TV Star Cars: Kookie T-Bucket, Roy Rogers's Willy's Jeep, Checker Taxis & More!

Greg Zyla
A Reader Writes:Greg, I read your car columns and love your nostalgic recall. What TV shows do you remember growing up that helped with your love of cars? Donald M., Boston, MA.
The Author Responds: Donald, there are numerous television shows from the 1950s through the 1970s and beyond that are excellent sources to visit for auto nostalgia to this day. Thanks especially to YouTube, most are just a click away to whatever decade you seek. Here are my favorites in no particular order.
One of the first on my list is Highway Patrol (1955 to 1959), starring Broderick Crawford. Highway Patrol had several hot rod themed episodes and always offered a bevy of cars in each episode. Crawford favored his trusty Buicks, but every now and then he’d be seen driving some other patrol cars, including Chevrolets and Oldsmobile. However, in 1957, Highway Patrol switched over to Chrysler, with many Dodge models the preferred choice. It was clear by 1957 that all auto manufacturers knew the advantages of the stars of these shows driving their brands. A recommended Highway Patrol is from 1956 called “Hot Rod” that tracks down thieves in a really nice street rod.
Dragnet (1951 to 1959), starring founder Jack Webb heralded its start thanks to a “714” badge imprint scene. It was a Dragnet episode called “The Big Rod” in 1954 that brought my first attention to the National Hot Rod Association (NHRA) as there is a scene where Sergeant Friday (Webb) contacts NHRA founder Wally Parks at his office on Hollywood Boulevard for help in tracking down a hot rod involved in a fatal hit and run. Webb’s Dragnet was always based on true events, and although it was an actor portraying Parks, the episode gave some much needed credibility to a fledgling sport that was receiving lots of negative press in the daily papers.
Another early television show I waited for each week was called Danger Is My Business (1958-1959) featuring different livelihoods that included danger. Several shows centered on the 1950 era “Hell Drivers” and “Thrill Show” stunt drivers. Joie Chitwood was the most famous, and utilized many different car brands during the years. However, in addition to Chitwood, most famous for his Chevrolet usage, there were others like “Lucky” Lee Lott, who performed in the 1950s with a line of Nash Ramblers.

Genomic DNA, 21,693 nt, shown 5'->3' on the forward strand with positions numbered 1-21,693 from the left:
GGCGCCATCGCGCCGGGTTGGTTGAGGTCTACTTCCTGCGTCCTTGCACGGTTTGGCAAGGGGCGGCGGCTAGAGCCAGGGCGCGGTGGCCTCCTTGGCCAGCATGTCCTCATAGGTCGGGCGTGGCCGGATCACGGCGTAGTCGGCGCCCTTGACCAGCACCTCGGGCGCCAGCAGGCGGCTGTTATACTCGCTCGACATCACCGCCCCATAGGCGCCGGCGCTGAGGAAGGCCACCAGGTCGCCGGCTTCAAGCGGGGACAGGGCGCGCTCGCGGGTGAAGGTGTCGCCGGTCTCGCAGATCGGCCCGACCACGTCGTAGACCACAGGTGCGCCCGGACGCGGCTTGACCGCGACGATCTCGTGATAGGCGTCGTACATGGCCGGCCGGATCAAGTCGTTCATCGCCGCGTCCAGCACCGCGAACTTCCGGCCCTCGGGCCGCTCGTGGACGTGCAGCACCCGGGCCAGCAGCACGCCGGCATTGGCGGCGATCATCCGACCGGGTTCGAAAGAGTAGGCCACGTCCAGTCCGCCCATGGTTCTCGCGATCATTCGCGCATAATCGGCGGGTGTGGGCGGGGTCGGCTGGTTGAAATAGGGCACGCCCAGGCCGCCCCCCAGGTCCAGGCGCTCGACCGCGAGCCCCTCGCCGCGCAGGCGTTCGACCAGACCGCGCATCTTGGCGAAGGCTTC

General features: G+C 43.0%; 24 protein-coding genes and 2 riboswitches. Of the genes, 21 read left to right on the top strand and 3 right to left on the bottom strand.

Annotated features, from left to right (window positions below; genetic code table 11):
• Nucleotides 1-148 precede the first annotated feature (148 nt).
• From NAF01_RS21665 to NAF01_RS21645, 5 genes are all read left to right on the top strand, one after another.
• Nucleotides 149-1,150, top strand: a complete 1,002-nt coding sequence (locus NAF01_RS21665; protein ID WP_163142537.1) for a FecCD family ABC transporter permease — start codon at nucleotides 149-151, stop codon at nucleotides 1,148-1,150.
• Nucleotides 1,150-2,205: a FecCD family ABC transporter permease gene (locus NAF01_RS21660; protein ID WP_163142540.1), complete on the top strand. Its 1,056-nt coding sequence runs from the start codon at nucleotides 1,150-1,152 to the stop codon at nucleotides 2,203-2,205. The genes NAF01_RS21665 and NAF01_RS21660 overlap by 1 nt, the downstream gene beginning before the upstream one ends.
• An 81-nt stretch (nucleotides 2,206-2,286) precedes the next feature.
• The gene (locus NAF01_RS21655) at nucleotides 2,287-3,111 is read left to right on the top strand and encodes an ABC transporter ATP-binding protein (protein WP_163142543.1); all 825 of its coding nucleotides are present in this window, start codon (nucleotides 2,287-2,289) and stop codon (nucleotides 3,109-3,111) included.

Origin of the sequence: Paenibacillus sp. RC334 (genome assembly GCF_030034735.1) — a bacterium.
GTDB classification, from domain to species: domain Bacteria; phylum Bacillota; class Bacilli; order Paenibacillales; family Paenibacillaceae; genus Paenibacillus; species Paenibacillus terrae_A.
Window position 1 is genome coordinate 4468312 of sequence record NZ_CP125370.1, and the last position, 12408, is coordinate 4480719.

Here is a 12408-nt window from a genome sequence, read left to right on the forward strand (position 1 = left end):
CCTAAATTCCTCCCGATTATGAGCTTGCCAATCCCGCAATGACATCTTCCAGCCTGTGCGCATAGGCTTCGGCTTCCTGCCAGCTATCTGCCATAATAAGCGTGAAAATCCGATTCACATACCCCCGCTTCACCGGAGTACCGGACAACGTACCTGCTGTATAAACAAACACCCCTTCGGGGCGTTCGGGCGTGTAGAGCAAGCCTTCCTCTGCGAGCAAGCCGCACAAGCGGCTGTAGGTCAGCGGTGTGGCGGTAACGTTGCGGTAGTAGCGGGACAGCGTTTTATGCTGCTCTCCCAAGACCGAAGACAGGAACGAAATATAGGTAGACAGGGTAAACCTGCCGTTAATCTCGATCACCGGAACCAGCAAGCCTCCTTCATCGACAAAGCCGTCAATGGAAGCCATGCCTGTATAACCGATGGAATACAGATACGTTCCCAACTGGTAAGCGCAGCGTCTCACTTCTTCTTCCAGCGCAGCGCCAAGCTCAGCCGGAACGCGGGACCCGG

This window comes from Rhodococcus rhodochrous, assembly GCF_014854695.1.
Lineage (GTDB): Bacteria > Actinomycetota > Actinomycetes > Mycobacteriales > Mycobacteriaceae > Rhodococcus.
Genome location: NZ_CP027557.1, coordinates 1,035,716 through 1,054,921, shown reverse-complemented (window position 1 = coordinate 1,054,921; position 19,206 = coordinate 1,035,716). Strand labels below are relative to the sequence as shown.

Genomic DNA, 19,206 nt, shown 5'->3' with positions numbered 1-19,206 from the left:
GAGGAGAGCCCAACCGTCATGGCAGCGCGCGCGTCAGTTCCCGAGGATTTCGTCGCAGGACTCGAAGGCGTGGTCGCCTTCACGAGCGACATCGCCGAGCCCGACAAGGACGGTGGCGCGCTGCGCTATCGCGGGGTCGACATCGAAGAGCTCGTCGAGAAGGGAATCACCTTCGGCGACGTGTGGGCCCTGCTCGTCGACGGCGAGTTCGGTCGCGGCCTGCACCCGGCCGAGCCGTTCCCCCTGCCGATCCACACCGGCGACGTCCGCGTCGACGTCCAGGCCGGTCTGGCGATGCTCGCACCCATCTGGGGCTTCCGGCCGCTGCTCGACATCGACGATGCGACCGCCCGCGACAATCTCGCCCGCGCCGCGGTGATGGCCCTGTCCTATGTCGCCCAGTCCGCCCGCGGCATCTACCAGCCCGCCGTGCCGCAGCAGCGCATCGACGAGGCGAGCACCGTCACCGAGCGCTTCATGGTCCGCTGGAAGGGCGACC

Adventures of Superman (1952 to 1958) is another early TV series that proves beneficial for nostalgia car enthusiasts, with Nash again providing most of the cars used on set. From the police cars to Clark Kent’s personal Nash Healey and Lois Lane’s Nash Rambler con-vertible, it’s worthy of viewing to see how Nash was an early leader when it came to providing free cars. There’s a great video on YouTube called “Proof by Test 1951 Nash Film” where you can see excellent early Nash model info.
77 Sunset Strip (1958 to 1964) always had Kookie, played by Edd Byrnes, and his hot rod in each and every show. Kookie’s hot rod was a 1922 Ford T-Bucket and is one of the best known TV vehicles. The star of the show, Efrem Zimbalist Jr., relied on Ford Thunderbirds to get to and fro. On the western front, Pat Brady drove a Willys Jeep named “Nelly-belle” on the popular Roy Rogers Show (1951 to 1957). It is said that more toys, lunch boxes, coloring books, play sets and other ancillary kid’s items were produced from the Roy Rogers show than any other during the 1950s. (Mickey Mouse had lots of toys too, but I can’t remember his or Minnie’s cars.) Chrysler had its fair share of TV success, especially with the Dodge Charger in Dukes of Hazard (1979 to 1985) while over at comedy Car 54 Where Are You? (1961 to 1963) Fred Gwynn as Officer Muldoon, (and prior Herman Munster) drove a 1961 Ply-mouth with co-star “Toody” Joe E. Ross. Neither the show nor car were big hits.
One of my favorite shows from the 1950s is Peter Gunn (1958 to 1961) who always had a new Chrysler brand convertible at his disposal. His friend, Lt. Jacoby, drove a 1958 Plymouth Savoy. Sky King (1951 to 1959) found the DeSoto models taking center stage when not in the air, while the Beverly Hillbillies (1962 to 1971) featured the Clampett family and their banker friends who rode around in new Plymouths, Dodges and Imperials. As for the Clampetts, they never gave up on their 1921 Oldsmobile Model 37.
Ford’s most famous TV car is perhaps the Starsky & Hutch (1975 to 1979) 1975 Gran Torino in its famous red and white livery. A close second might be Farrah Fawcett’s 1976 Mustang Cobra II, the Charlie’s Angels (1976 to 1981) star car that was later released as a die cast collectible by GreenLight Collectibles.
As for Pontiac, Knight Rider (1982 to 1986) comes quickly to mind when star David Hasselhoff had a self driving 1982 Trans Am that did virtually everything to protect its driver. A tip of the hat to James Garner as his Rockford Files (1970 to 1980) Pontiac Trans Am was another most notable Pontiac.
In the 1980s, Ferrari found Don Johnson in Miami Vice (1984 to 1990) behind the wheel as Tom Selleck in Magnum P.I.(1980 to 1988) also favored the Ferrari line. On opposite ends of the car spectrum, The Waltons (1972 to 1981) relied mostly on a 1929 Ford Model A pickup to transport the family as best it could.
Finally, over at comedy hit Taxi, the Checker sedans took center stage every episode (1978-1982) with Andy Kauffman as Latka Gravas making sure he kept them running fine.
I’m sure my readers can deliver more hit TV cars, so drop me a line.
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